In wheat, the stamens are smaller and produce fewer pollen grains (1000-3800 pollen grains per anther; 450,000 pollen grains per plant) than other cereal grasses. This compares to approximately four million pollen grains per ear for rye (Secale cereale L.) and 18 million pollen grains per maize tassel (Zea mays L., see de Vries 1971).
In general, approximately 80% of the pollen from an anther protruding from the spikelet is dispersed into the air, but pollen shedding capacity may depend on the cultivar. In a three year field study of wheat varieties, the number of anthers emerging from flowers was found to vary from 14 to 80% of anthers per ear (D'Souza 1970). In a study of 22 wheat cultivars, shedding ranged from 3 to 80% of the pollen produced was shed, with a strong influence of cultivar - tall varieties with more pollen grain/anther and longer filaments shed greater quantities of pollen outside the florets (Beri & Anand 1971).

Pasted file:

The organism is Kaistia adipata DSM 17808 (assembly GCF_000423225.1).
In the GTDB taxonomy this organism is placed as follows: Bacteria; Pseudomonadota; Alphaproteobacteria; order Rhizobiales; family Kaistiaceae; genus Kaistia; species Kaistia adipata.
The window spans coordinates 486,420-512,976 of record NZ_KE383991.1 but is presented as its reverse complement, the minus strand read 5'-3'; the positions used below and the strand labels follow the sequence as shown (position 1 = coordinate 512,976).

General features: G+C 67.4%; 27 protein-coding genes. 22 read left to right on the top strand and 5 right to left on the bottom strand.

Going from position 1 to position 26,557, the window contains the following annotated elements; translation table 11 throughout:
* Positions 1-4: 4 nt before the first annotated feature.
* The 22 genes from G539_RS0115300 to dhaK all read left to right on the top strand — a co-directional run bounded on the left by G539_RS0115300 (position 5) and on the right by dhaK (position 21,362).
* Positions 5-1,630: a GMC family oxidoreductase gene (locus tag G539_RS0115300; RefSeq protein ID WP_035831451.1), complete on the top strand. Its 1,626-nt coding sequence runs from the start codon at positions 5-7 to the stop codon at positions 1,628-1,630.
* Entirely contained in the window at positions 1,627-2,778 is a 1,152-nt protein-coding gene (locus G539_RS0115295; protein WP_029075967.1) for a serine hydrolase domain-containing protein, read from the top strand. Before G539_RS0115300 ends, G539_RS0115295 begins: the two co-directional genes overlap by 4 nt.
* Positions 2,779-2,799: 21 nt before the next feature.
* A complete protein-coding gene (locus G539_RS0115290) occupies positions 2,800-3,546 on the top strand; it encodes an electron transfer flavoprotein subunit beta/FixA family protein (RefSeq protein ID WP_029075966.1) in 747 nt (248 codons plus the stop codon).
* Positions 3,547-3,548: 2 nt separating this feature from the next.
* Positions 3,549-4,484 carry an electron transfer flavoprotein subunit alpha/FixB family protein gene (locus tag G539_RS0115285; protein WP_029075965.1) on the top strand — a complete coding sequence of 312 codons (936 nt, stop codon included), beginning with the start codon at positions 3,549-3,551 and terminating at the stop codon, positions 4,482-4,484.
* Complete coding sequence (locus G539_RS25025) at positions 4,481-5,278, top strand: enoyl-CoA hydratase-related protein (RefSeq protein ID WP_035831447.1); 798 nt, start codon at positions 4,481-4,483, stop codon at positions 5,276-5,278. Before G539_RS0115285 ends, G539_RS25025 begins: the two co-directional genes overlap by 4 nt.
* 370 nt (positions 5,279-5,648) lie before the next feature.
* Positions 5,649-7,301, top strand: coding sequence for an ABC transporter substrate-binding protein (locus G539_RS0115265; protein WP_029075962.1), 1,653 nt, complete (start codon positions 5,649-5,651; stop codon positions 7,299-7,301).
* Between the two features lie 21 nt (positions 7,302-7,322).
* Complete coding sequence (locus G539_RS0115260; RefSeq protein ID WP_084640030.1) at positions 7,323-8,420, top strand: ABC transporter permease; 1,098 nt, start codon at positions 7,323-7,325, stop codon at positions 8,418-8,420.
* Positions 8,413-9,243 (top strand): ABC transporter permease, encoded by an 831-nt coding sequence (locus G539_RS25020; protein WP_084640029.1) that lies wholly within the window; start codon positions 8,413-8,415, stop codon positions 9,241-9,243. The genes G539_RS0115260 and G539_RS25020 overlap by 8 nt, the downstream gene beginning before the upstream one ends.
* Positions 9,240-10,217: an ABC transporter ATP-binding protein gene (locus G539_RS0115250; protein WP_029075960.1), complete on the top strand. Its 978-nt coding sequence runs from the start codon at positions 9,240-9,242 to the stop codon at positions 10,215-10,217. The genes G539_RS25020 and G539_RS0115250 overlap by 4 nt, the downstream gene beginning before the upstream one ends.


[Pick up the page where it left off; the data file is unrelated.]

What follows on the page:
The pollen load in the air at a given time is a function of the amount of pollen produced per anther, the amount of anther extrusion and the number of anthers per unit in a given area (discussed in (Virmani & Edwards 1983).
However, physical movement of pollen does not necessarily result in gene flow (Waines and Hegde 2003). Cross-pollination rates are usually less than 1% but rates up to 6% or higher can be observed, depending on cultivars and environmental conditions (Hucl 1996; Hucl & Matus-Cádiz 2001).